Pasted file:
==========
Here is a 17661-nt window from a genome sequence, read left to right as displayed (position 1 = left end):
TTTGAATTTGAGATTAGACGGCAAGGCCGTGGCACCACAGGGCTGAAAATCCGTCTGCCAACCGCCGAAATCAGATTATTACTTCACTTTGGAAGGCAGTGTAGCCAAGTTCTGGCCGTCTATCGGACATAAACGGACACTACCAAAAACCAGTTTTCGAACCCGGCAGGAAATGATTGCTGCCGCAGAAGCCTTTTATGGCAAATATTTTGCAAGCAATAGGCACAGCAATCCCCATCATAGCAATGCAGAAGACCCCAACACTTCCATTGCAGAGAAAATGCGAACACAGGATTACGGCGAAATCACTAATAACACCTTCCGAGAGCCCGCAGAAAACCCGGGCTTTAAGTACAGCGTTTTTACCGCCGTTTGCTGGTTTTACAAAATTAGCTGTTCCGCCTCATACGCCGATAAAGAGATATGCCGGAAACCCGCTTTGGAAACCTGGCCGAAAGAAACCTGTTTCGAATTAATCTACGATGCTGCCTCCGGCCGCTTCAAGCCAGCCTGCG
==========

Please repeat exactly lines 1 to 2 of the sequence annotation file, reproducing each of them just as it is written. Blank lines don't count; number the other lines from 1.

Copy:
Here is a 17661-nt window from a genome sequence, read left to right as displayed (position 1 = left end):
TTTGAATTTGAGATTAGACGGCAAGGCCGTGGCACCACAGGGCTGAAAATCCGTCTGCCAACCGCCGAAATCAGATTATTACTTCACTTTGGAAGGCAGTGTAGCCAAGTTCTGGCCGTCTATCGGACATAAACGGACACTACCAAAAACCAGTTTTCGAACCCGGCAGGAAATGATTGCTGCCGCAGAAGCCTTTTATGGCAAATATTTTGCAAGCAATAGGCACAGCAATCCCCATCATAGCAATGCAGAAGACCCCAACACTTCCATTGCAGAGAAAATGCGAACACAGGATTACGGCGAAATCACTAATAACACCTTCCGAGAGCCCGCAGAAAACCCGGGCTTTAAGTACAGCGTTTTTACCGCCGTTTGCTGGTTTTACAAAATTAGCTGTTCCGCCTCATACGCCGATAAAGAGATATGCCGGAAACCCGCTTTGGAAACCTGGCCGAAAGAAACCTGTTTCGAATTAATCTACGATGCTGCCTCCGGCCGCTTCAAGCCAGCCTGCG